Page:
The first is Quicksilver, the first book of Neal Stephenson's Baroque Cycle. This is a big book, and has more the feel of historical fiction than most of what I read. I enjoyed it, but it is a bit of a ramble. The central characters are not actual historical figures, and their exploits are sometimes a bit hard to relate together into anything like a coherent whole. This may be resolved in the subsequent books(The Confusion and The System of the World), especially the last. It is set in the same alternate history as Cryptonomicon, and has some of the same features. It's a book about people who make subtle changes to the order of the world through money and information, sometimes intentionally, sometimes not. It's a book that brings up ideas worth thinking about, but not a book whose characters I connect to emotionally. It's certainly clever writing, and often witty, fittingly enough for the period (1660-1710, more or less).
The second book is Changing Planes by Ursula K. LeGuin. This is a drastic contrast to Stephenson's book, being a set of linked short stories, quite whimsical in places (certainly the premise is!), satirical in others. I always enjoy LeGuin's writing: she has a warmth and a wisdom which is very rare and very engaging. There is no contempt for any of her characters in the stories, an attitude which sits very well with me. An odd feature of these stories is that they are much more descriptive than narrative. The old writing workshop saw of "show, don't tell" got left behind here, and the results are surprisingly affecting. This may be because the stories are short enough that the descriptions and explanations don't feel interminable; her novels are usually much more active. In these stories are some ideas as profound as Stephenson's, but on totally different subjects such as society and personal development. My favorite among them was a story entitled The Fliers of Gyr, which describes a world in which one in a thousand people are afflicted with a growth of functional wings, and presents the conversations of a visitor with normal and winged natives. I won't spoil the story, but my reading of it certainly took the wings as a metaphor, and left me with some new thoughts about how I make choices.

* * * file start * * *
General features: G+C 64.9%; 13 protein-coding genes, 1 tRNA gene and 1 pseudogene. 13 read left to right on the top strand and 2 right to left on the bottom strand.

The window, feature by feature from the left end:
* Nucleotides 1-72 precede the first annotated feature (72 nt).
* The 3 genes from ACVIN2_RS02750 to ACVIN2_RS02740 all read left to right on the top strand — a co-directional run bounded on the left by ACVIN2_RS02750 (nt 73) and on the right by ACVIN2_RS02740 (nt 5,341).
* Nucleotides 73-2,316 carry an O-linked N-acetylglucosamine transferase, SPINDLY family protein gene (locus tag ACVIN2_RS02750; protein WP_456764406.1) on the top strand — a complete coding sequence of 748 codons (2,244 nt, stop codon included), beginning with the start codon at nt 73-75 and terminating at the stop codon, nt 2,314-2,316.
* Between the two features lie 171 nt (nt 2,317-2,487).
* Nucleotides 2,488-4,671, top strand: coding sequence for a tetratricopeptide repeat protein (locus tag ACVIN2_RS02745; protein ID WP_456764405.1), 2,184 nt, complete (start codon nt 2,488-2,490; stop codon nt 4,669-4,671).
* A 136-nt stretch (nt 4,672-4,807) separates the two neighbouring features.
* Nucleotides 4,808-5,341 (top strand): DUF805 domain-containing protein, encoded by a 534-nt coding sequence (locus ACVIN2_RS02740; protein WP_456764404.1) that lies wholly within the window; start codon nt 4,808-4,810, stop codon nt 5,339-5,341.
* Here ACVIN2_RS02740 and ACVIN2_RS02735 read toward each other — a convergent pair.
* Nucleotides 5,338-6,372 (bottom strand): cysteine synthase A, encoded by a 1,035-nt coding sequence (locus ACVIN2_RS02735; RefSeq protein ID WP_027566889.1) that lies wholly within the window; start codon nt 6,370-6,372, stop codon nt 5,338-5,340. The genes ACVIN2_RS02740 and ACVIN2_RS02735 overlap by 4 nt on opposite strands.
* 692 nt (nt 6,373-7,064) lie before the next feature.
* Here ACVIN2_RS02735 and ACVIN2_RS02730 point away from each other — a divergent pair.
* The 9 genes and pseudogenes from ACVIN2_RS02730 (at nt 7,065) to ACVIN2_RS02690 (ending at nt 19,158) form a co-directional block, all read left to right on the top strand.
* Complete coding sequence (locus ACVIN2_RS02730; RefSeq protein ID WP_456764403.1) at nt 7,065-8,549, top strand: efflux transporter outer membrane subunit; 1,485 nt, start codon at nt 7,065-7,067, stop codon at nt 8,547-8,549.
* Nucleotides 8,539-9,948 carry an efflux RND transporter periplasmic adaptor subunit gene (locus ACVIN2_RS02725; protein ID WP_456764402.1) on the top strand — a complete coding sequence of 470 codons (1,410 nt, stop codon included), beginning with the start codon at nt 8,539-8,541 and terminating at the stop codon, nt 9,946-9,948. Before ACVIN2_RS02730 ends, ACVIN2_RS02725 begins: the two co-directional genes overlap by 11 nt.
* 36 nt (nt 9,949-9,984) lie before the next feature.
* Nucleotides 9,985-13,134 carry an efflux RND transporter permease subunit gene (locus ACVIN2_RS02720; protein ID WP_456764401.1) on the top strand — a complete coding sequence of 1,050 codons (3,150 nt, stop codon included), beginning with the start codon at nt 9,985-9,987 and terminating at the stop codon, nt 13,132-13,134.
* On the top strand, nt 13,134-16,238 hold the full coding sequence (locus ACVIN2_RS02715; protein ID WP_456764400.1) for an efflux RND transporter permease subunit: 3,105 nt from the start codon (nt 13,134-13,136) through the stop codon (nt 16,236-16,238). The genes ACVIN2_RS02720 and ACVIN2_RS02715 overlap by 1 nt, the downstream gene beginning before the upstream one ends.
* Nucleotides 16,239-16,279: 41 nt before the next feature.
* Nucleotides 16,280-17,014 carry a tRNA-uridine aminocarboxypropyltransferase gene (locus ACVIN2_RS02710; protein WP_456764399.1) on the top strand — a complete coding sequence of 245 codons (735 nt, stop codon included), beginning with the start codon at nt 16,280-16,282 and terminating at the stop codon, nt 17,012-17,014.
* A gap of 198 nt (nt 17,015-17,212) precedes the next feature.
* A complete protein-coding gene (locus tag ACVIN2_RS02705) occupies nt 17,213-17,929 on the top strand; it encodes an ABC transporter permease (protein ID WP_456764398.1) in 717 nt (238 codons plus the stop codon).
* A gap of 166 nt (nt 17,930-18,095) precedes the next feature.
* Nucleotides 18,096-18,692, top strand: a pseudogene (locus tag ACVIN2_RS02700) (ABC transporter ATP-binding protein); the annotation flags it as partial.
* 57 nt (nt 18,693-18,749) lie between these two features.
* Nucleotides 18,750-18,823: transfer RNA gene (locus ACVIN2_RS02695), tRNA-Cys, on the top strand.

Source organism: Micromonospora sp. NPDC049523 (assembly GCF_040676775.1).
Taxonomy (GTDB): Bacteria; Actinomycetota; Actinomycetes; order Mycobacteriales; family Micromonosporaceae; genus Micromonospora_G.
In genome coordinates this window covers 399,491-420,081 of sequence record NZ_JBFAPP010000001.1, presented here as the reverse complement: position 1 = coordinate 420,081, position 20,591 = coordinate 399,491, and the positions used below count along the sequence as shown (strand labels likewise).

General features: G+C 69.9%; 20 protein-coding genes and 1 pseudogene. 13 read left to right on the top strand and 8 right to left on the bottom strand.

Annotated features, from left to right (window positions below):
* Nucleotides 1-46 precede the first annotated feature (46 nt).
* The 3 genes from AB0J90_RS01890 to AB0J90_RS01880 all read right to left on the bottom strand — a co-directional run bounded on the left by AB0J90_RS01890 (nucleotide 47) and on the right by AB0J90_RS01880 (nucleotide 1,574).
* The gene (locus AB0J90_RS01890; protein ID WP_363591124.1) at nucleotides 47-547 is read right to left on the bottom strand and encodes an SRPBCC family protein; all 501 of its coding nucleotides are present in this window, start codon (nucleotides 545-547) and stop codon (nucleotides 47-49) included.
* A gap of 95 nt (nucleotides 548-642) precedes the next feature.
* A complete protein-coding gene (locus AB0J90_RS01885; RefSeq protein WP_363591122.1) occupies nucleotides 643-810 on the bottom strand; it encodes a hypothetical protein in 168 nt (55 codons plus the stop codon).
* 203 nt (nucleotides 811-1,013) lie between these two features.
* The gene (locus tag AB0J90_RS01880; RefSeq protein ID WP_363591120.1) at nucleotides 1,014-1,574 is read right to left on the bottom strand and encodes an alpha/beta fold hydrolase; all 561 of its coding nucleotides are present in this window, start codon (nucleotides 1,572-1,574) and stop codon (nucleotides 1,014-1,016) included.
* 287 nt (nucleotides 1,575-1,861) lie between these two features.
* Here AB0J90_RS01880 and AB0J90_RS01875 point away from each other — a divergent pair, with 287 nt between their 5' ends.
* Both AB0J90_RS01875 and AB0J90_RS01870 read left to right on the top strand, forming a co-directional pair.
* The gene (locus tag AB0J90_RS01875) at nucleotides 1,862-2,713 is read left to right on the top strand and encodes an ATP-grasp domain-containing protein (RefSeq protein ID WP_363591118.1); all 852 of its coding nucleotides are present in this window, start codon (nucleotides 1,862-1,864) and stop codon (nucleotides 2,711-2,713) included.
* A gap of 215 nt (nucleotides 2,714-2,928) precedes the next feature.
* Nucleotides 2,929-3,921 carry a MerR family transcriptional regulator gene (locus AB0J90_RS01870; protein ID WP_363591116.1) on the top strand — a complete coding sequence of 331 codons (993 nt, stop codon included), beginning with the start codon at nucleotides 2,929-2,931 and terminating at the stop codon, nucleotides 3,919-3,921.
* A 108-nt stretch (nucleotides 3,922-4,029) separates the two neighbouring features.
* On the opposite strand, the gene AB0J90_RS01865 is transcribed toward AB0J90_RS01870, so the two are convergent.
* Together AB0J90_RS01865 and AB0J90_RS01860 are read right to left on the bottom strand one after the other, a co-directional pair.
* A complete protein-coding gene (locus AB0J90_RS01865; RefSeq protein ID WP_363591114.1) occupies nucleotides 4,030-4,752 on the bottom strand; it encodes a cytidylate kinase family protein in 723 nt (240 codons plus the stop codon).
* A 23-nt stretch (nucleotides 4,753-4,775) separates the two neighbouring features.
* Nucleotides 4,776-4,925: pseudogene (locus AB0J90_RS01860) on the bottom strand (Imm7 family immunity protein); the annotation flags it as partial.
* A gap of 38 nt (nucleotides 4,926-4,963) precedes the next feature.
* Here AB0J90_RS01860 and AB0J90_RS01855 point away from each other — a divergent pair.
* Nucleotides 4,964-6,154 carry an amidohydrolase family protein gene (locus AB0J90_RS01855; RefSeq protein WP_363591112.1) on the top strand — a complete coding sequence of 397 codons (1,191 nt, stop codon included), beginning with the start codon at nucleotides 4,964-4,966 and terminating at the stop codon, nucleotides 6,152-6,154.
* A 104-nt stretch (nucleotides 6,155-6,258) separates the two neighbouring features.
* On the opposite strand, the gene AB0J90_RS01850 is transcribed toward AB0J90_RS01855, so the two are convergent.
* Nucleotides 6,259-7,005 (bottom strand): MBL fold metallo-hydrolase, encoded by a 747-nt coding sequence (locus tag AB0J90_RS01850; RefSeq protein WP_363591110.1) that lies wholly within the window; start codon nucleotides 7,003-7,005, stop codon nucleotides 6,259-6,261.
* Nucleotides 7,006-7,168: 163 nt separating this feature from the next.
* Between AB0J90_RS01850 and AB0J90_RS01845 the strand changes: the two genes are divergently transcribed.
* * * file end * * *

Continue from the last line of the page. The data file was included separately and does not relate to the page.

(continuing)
Both are good books, but the latter is better, in my opinion. Changing Planes was over all too fast, a statement which Stephenson's Baroque Cycle books are unlikely to elicit.